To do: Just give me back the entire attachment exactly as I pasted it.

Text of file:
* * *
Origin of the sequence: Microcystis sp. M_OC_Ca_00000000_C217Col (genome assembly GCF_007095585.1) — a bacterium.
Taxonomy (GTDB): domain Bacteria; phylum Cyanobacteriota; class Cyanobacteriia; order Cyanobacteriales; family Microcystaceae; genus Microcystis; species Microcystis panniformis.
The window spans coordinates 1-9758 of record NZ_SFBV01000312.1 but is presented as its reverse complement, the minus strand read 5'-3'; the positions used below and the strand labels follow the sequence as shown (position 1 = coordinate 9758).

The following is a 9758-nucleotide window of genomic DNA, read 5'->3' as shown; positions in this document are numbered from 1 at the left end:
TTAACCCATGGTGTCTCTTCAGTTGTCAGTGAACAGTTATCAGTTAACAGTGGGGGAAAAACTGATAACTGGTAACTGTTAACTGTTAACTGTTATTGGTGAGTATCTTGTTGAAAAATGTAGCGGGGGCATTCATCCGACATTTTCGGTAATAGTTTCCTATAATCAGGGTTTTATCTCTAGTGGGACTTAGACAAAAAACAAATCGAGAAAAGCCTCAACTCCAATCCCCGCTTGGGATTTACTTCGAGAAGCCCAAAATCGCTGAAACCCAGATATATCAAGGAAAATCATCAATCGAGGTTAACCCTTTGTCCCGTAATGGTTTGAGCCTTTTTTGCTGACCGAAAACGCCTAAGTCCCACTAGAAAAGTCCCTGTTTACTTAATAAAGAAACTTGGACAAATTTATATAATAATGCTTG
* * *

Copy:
Origin of the sequence: Microcystis sp. M_OC_Ca_00000000_C217Col (genome assembly GCF_007095585.1) — a bacterium.
Taxonomy (GTDB): domain Bacteria; phylum Cyanobacteriota; class Cyanobacteriia; order Cyanobacteriales; family Microcystaceae; genus Microcystis; species Microcystis panniformis.
The window spans coordinates 1-9758 of record NZ_SFBV01000312.1 but is presented as its reverse complement, the minus strand read 5'-3'; the positions used below and the strand labels follow the sequence as shown (position 1 = coordinate 9758).

The following is a 9758-nucleotide window of genomic DNA, read 5'->3' as shown; positions in this document are numbered from 1 at the left end:
TTAACCCATGGTGTCTCTTCAGTTGTCAGTGAACAGTTATCAGTTAACAGTGGGGGAAAAACTGATAACTGGTAACTGTTAACTGTTAACTGTTATTGGTGAGTATCTTGTTGAAAAATGTAGCGGGGGCATTCATCCGACATTTTCGGTAATAGTTTCCTATAATCAGGGTTTTATCTCTAGTGGGACTTAGACAAAAAACAAATCGAGAAAAGCCTCAACTCCAATCCCCGCTTGGGATTTACTTCGAGAAGCCCAAAATCGCTGAAACCCAGATATATCAAGGAAAATCATCAATCGAGGTTAACCCTTTGTCCCGTAATGGTTTGAGCCTTTTTTGCTGACCGAAAACGCCTAAGTCCCACTAGAAAAGTCCCTGTTTACTTAATAAAGAAACTTGGACAAATTTATATAATAATGCTTG